Italian Tax Police Raid Bulgari Execs, Sieze Property And ‘Visit’ Facebook And Google

Traditionally in Italy, tax evasion has been a national sport. But a growing fiscal emergency and reduction of  government services is pressuring even the finanza-300x225 guardia_di_finanza_-_cinofili_k9_-_malpensa1 guardia_di_finanza guardia-di-finanza_(1) guardia-di-finanza-cappello_21091Italian Tax Police (Guardia di Finanza) to step up their game. High on their “to get” list are prominent corporate players with convoluted schemes to side-step taxes with foreign domiciles,etc. Bulgari is already on the hot seat but Facebook and Google also have had visits (raids?)  from Italian cops dressed much better than the nerds under scrutiny.

Via WWD: “Bulgari execs are in the headlines with confirmation that Guardia di  Finanza   seized $60 million-worth of Guardia-di-Finanza-2-300x287 800px-Guardia_di_Finanza_ATR-42property, life-insurance policies, and corporate investments belonging to Paolo and Nicola Bulgari (chairman and vice chairman of Bulgari SpA), former CEO Francesco Trapani ( Trapani,  heads parent company LVMH Moet Hennessy Louis Vuitton SA (MC)’s watch and jewelry unit),  and Maurizio Valentini, their current legal representative, after it emerged that the jewelry brand may or may not owe $4 billion in taxes, WWD writes. The Guardia reportedly foundITALY-LUXURY-BULGARI Bulgari’s nine-page “escape strategy” using made-up businesses in the Netherlands and Ireland to sidestep paying Italian tariffs. For the last seven years. In a statement, Bulgari pointed “out that some media were informed of the procedure even before the individuals involved were notified.”800px-NH-500_Guardia_di_Finanza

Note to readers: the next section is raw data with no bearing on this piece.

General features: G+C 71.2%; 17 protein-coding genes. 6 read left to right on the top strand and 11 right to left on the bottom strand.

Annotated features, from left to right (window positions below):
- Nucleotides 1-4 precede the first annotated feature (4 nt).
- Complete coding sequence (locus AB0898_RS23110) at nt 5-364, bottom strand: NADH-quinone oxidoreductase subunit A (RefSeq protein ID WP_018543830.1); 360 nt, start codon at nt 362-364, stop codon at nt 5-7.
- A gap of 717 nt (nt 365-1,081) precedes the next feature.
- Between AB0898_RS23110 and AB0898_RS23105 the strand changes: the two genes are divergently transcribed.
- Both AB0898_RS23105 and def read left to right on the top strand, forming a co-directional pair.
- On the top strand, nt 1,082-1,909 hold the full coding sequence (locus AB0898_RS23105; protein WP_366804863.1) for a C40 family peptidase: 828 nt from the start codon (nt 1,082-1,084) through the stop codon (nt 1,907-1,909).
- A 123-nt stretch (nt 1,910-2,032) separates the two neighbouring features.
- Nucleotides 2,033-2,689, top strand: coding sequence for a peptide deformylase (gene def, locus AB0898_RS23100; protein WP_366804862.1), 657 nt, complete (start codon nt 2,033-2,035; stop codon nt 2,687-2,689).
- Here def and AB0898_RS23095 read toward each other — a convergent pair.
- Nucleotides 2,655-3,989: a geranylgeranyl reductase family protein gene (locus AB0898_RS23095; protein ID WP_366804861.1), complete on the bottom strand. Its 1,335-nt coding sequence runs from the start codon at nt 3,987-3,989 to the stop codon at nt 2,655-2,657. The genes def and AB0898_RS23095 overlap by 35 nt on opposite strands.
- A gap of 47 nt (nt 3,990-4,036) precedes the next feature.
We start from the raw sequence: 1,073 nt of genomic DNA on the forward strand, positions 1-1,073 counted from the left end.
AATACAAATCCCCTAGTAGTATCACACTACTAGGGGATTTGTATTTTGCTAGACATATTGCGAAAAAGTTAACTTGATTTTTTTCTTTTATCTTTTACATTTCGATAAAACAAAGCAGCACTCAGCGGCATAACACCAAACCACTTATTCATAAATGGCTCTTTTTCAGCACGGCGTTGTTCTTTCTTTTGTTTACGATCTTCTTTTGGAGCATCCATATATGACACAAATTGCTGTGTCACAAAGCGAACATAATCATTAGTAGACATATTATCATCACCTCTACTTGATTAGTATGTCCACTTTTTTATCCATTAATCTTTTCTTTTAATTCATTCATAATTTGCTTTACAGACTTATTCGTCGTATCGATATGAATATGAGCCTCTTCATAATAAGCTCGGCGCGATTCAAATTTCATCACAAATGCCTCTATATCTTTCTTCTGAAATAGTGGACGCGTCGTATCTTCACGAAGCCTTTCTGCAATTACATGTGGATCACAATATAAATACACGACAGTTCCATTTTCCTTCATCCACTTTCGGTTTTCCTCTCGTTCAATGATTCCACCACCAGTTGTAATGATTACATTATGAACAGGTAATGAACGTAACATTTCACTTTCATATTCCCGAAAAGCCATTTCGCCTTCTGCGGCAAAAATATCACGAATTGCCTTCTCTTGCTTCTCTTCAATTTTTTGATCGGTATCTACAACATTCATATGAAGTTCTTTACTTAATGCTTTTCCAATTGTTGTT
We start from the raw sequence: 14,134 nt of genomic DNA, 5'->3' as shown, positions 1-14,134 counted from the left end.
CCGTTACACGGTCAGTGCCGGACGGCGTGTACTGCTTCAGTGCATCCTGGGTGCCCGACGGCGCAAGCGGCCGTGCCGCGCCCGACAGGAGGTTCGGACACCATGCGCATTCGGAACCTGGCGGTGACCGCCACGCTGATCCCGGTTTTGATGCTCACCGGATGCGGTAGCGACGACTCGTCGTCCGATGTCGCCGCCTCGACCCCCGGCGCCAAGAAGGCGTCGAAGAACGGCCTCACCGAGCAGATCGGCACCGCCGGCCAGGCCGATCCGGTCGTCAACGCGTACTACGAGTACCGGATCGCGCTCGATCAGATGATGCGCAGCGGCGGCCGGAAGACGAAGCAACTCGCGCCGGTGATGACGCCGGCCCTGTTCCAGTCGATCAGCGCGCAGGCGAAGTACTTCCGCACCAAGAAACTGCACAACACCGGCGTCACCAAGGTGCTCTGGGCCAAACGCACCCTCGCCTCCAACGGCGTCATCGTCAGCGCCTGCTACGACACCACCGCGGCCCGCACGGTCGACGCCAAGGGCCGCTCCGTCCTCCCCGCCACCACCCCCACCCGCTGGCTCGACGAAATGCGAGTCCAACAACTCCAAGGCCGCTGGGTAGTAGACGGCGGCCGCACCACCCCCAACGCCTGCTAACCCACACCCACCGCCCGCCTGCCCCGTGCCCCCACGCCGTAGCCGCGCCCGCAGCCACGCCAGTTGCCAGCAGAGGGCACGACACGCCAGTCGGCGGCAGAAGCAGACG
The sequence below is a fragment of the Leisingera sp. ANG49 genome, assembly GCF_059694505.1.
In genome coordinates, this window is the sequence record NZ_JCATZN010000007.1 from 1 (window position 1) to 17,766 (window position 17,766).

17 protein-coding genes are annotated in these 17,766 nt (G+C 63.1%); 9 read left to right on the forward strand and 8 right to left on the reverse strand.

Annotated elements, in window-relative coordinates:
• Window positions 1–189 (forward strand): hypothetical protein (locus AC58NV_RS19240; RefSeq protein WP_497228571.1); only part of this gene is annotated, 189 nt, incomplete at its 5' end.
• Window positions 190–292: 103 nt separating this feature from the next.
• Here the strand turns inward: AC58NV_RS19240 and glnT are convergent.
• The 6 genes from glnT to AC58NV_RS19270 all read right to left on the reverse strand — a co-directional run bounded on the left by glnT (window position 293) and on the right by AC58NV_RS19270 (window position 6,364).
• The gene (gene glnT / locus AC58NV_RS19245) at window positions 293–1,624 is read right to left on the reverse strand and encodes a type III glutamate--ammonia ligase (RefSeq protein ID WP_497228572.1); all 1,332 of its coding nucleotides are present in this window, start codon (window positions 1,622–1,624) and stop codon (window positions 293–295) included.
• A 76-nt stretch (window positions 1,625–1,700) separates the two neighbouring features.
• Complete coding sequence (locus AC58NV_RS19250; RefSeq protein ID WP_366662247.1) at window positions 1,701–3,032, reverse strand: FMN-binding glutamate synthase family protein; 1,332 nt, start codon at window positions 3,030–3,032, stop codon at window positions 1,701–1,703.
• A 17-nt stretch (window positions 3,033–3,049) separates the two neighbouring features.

Meanwhile Italian police have been carrying out checks at the Milan offices of Facebook to assess whether it regularly declared its income in Italy, an investigative source and the U.S. company said Italian officials have stepped up their efforts to collect taxes in recent months and have already 800px-Guardia_di_Finanza_Boattargeted other big corporate names such as Google to check whether they are paying their dues.

The investigative source said tax officials first went to the offices of Facebook in Milan nearly a month ago to collect documents.

“Facebook pays taxes in Italy as part of its business activity in the country and strictly complies with Italy’s fiscal rules,” Facebook said in an emailed statement. “Facebook has fully cooperated with tax police during the investigation and intends to continue to do that.”

Italian police opened a new tax probe into Google Italy last week, five years after an earlier investigation into transfer pricing. Google has said it complies with the tax laws in every country in which it operates.

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